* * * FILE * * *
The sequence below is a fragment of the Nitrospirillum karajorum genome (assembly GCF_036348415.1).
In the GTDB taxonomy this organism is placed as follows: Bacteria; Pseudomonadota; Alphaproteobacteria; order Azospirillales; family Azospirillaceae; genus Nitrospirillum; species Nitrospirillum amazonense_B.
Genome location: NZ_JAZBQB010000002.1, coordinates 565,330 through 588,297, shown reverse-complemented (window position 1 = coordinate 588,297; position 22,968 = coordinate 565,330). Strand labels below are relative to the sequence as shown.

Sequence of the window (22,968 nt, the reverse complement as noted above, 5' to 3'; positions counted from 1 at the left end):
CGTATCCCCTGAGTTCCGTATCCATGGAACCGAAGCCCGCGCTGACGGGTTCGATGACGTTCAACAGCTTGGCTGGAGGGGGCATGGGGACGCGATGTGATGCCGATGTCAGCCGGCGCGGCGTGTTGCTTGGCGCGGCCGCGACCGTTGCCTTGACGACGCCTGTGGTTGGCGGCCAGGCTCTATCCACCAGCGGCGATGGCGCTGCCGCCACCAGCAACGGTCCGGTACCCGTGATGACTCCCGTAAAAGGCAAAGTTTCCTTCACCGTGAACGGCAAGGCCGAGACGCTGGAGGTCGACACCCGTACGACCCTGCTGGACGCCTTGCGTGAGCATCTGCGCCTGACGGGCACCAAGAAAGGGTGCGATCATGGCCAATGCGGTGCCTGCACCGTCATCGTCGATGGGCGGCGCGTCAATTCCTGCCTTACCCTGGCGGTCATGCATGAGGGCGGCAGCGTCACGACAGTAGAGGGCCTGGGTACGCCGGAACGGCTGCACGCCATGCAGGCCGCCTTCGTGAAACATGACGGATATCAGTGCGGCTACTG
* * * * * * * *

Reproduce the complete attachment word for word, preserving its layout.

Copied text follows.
The sequence below is a fragment of the Nitrospirillum karajorum genome (assembly GCF_036348415.1).
In the GTDB taxonomy this organism is placed as follows: Bacteria; Pseudomonadota; Alphaproteobacteria; order Azospirillales; family Azospirillaceae; genus Nitrospirillum; species Nitrospirillum amazonense_B.
Genome location: NZ_JAZBQB010000002.1, coordinates 565,330 through 588,297, shown reverse-complemented (window position 1 = coordinate 588,297; position 22,968 = coordinate 565,330). Strand labels below are relative to the sequence as shown.

Sequence of the window (22,968 nt, the reverse complement as noted above, 5' to 3'; positions counted from 1 at the left end):
CGTATCCCCTGAGTTCCGTATCCATGGAACCGAAGCCCGCGCTGACGGGTTCGATGACGTTCAACAGCTTGGCTGGAGGGGGCATGGGGACGCGATGTGATGCCGATGTCAGCCGGCGCGGCGTGTTGCTTGGCGCGGCCGCGACCGTTGCCTTGACGACGCCTGTGGTTGGCGGCCAGGCTCTATCCACCAGCGGCGATGGCGCTGCCGCCACCAGCAACGGTCCGGTACCCGTGATGACTCCCGTAAAAGGCAAAGTTTCCTTCACCGTGAACGGCAAGGCCGAGACGCTGGAGGTCGACACCCGTACGACCCTGCTGGACGCCTTGCGTGAGCATCTGCGCCTGACGGGCACCAAGAAAGGGTGCGATCATGGCCAATGCGGTGCCTGCACCGTCATCGTCGATGGGCGGCGCGTCAATTCCTGCCTTACCCTGGCGGTCATGCATGAGGGCGGCAGCGTCACGACAGTAGAGGGCCTGGGTACGCCGGAACGGCTGCACGCCATGCAGGCCGCCTTCGTGAAACATGACGGATATCAGTGCGGCTACTG